1. The reductions are small and not likely to have a major impact on an average home loan. Therefore the PR, branding and marketing opportunity is minimal in the minds of stakeholders.
2. The small impact does make a big difference to the profitability of the banks.

So it is a classic case of using a pay-off matrix to analyse the costs and rewards of passing on the interest rate cuts.

The rewards for the bank don't justify the costs in passing on the full cuts.

What is your view?

Tuesday, April 07, 2009

Wilkins Ice Shelf Described By Brilliant Metaphor

How do you describe a 40 kilometre ice wall in far away Antarctica that has just collapsed due to global warming? Scientists, geologists, climate change experts and glaciologists are not known for their communication skills.

The best way to describe something that is complex, intangible and difficult to comprehend is to use a metaphor.

This one is a beauty:

"Now it looks like a laminated windscreen hit by a stone."

Well done to Dr Neal Young, glaciologist with the Antartic Climate and Ecossytems Co-operative Research Centre in Hobart.

Want to know more about using metaphors in human communication? Consider our next speechwriting, media release writing and media skills courses.

Wednesday, April 01, 2009

Leadership Lessons From the AFL Chairman Mike Fitzpatrick

By Thomas Murrell MBA, CSP International Business Speaker

Can you combine sport and academic scholarship?

Well, the Chairman of the Australian Football League has one of the most impressive CV's around.

Here's a quick rundown according to Melbourne's The Age newspaper:

FOOTBALL STAR Best known for captaining Carlton football club to its 1981 and '82 premierships. Has had equally spectacular success in business and government.

OXFORD SCHOLAR A Rhodes Scholar, studied at Oxford University, returning to work for the predecessor of Telstra and to play for Carlton in 1979.

GOVERNMENT ADVISER Lured to work for the Cain government Treasury Department soon after its election in 1982, looking after overseas loans and leases.

MERCHANT BANKER Head-hunted to New York by investment bank Credit Suisse First Boston in 1985. Returned to Melbourne in 1988 to become a director of the bank's Australian arm.

BUSINESSMAN Increasingly involved in privatisations, he took advantage of the growth of superannuation funds and set up Hastings Funds Management in 1994. Sold 51 per cent of the company to Westpac in 2002.

Now you can add AFL Chairman to the impressive CV of Mike Fitzpatrick (pictured above).

The AFL has been on a huge growth curve. Consider its just released results:

- Record revenue of $302m in 2008 – up by $17.3 million or six per cent on the previous year. This is the first time that AFL revenue has exceeded $300 million in a financial year.
- A record operating surplus before grants and distributions of $204 million.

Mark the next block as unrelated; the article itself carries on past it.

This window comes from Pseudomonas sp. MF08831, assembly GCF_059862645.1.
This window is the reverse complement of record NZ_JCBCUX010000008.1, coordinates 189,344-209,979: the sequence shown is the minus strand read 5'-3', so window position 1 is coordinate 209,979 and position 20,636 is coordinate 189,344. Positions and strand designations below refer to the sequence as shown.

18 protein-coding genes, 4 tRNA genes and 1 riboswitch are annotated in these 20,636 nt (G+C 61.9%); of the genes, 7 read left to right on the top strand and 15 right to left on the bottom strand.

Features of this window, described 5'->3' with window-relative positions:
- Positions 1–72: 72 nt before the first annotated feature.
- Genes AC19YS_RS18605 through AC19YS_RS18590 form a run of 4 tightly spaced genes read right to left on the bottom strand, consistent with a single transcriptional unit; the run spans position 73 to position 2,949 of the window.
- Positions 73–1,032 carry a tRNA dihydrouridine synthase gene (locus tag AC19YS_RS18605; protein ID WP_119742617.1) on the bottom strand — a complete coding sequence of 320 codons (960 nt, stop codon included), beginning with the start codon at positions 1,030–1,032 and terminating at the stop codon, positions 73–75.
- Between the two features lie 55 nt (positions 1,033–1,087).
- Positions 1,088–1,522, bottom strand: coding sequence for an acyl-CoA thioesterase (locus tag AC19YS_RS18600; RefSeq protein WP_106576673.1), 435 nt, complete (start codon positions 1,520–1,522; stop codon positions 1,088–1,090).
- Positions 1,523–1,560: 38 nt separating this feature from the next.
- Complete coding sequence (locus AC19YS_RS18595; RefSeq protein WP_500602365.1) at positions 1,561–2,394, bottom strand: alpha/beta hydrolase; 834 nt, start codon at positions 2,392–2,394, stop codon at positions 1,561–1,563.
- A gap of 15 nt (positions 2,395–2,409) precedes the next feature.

- Record grants and distributions of $187.9 million to community football and AFL clubs with record distributions to AFL clubs of $131.8 million.

So what are the lessons on leadership from AFL Chairman Mike Fitzpatrick?

1: Alignment

A great leader has the ability to align the goals and aspirations of everyone within an organisation or team.

2. Get Good People

Attracting, recruiting and retaining top talent is essential in both business and sport.

Move people on quickly who are not performing.

3. Strategic Growth During Uncertainty

"We are entering a tough period where we face a downturn in the economy, which will put pressure on the AFL and its Clubs. The AFL is addressing this with strict cost control. The issue of securing better financial returns from stadium deals, particularly at Docklands and the MCG, along with satisfactory progress with the Gold Coast and Western Sydney expansion, will be a key focus of executive success in 2009," according to a public statement by Fitzpatrick.

4. Engage With Stakeholders

One of the critical success factors of the AFL is to keep stakeholders engaged.

The focus has been to keep the sport exciting and rules to keep the ball in play as much as possible.

5. Media Management

With such a high profile sport, dealing with the media is critical.

The media roles of the AFL CEO and Chairman are clearly defined.

The CEO is the regular spokesperson and the Chairman is only used for announcements on big issues.

Please consider our next media training course on March 24th.

Media Skills Masterclass: Winning The Media Game - Tuesday, June 16th 2009, Subiaco Arts Centre, Perth. Book here.

Media Skills Training Perth March 24th 2009

Comments from delegates:

"I liked the opportunity to practice the interviews and try out the techniques we had discussed." Stephen Boylen, Manager Strategic Policy, Department of Attorney General, Perth

"Personal, relaxed, tackled difficult topics, feedback constructive." David Oliver, CEO, SolarisCare Foundation, Shenton Park

"Small intimate group." Peter Tyndall, Business Coach, Acuity Coaching and Consulting, Subiaco

Please consider our next course on June 16th 2009. Book here.